I was excited for the Supergirl TV show since I saw the trailer for it, but I will confess to still being anxious about the show simply because writers tend to be hit and miss when it comes to female superheroes. So it was with both excitement and anxiety that I turned on the TV to watch Supergirl. While there were a few issues, overall I was really happy about the first episode, and I’m interested to see where the series is going.
These days I try to limit the number of shows I watch, but it’s summer, most of the shows I watch are on hiatus, and a friend was gushing over this new show about bounty hunters in space called Killjoys. So, I decided to give it a shot. The pilot got me hooked. The first season just concluded and it was a fun and feels-inducing romp, introducing characters with mysterious pasts and setting up conspiracies.
Spoilers for the first season of Killjoys below.
Do I really need to talk about how awesome and in character everything in this trailer is? Probably not, but I am going to anyway! And admittedly, while I am extremely excited for this movie I am still a little worried about one thing in particular.
There are two things people know about me, even if they don’t know me very well. One, I love Jesus, and two, I love musicals. If you put those two things together you will usually make something I supremely enjoy. And while Jesus Christ Superstar is by no means perfect, theologically speaking, it is one of my favorite Jesus-themed musicals. However, I have sadly never seen the show live (other than high school versions), and many of the other movie versions of Jesus Christ Superstar were sadly lacking. Each version had certain strengths but each also failed at what I thought was the musical’s biggest strength: putting Christ in a modern setting. However, the 2012 Live Arena Tour of Jesus Christ Superstar does set the story in the modern day, and furthermore, does a great job at portraying Jesus as a social justice activist.
The 1973 version had a bunch of hippies drive out to the desert to reenact Christ’s story, which… why? I really think this would have been a lot better if they had just retold the story of Jesus, but set it during the seventies. But no, we got hippies in the desert acting out the story as if performing a play. And things got really uncomfortable when it seemed like they had actually killed Jesus. Since the show is staged as if a bunch of random people go out to perform the story of Christ, it came off particularly weird at the end when all the actors leave on the bus but the actor playing Jesus remains on the cross. In the context of the movie it looks like these people actually crucified the person playing Jesus and left him there, which is both creepy and weird. Then there was the 2000 Jesus Christ Superstar, which was all over the place, time period-wise. Jesus still looked like a seventies hippie, the apostles looked like they walked straight out of the eighties, Mary Magdalene dressed like Mimi from RENT, and the Pharisees and Roman soldiers looked like something out of a futuristic dystopia. It was a mess. Anything else good about that version was lost due to the extremely confusing mix of aesthetics.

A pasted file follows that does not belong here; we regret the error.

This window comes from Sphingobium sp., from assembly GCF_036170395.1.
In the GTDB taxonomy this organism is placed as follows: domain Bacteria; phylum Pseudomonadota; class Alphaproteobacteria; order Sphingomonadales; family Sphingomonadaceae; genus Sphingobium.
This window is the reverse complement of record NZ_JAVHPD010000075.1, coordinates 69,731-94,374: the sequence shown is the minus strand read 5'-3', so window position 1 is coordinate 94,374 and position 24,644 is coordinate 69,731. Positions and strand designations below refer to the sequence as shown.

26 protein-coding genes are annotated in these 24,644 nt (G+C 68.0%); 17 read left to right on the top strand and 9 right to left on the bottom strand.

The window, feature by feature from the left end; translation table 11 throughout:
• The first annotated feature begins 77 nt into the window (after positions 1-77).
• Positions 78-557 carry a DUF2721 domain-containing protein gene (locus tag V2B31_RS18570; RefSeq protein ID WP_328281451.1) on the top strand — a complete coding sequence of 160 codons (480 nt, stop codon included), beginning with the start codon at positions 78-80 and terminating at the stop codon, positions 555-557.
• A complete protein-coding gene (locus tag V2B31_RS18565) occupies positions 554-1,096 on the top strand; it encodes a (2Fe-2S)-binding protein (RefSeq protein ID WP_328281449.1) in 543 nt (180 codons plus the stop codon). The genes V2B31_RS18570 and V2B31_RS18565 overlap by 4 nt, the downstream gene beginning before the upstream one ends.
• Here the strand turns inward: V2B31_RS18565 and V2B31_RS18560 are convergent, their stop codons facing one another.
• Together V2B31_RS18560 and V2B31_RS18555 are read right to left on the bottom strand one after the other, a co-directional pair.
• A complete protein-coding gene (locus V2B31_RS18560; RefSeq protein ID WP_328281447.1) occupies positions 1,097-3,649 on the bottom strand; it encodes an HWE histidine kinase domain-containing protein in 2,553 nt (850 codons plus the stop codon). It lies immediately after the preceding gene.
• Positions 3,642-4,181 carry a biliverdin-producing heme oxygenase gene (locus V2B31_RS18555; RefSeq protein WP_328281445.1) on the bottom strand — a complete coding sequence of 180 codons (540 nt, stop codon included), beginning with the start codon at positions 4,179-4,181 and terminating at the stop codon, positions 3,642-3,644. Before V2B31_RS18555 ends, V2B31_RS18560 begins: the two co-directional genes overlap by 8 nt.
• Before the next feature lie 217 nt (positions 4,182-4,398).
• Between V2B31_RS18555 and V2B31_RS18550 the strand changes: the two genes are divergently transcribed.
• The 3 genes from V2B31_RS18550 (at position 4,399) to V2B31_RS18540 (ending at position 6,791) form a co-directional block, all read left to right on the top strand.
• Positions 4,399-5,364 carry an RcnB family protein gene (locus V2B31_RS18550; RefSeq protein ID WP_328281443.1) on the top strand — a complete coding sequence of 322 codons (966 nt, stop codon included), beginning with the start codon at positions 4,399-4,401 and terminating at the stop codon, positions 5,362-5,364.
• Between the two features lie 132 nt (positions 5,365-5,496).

You might think this is a silly thing to linger on, especially from a theological perspective. Why would showing Jesus in a modern day perspective be so important? Shouldn’t I be more concerned with how the musical portrays Jesus and the Biblical narrative of Christ? Well, yeah, and I am concerned about that, but Jesus Christ Superstar—just by virtue of how the music and lyrics are written—is in the unique position to show Christ in the modern day. And for a believer like me, that is extremely important. One of the main things I do at my job is try to help people understand how Christ’s radical message of love is still relevant today. For me and many others, Christ wasn’t just a nice guy, but a reformer with a radical message. People today try to claim that Christ’s message supports their beliefs, but more often than not, our pop culture, and even many practicing Christians, ignore Christ’s message of social justice. This 2012 Live Arena Tour of Jesus Christ Superstar does not ignore Christ’s social justice message. Rather, it sets Christ in a modern-day setting and shows him combating the powers that be of the time.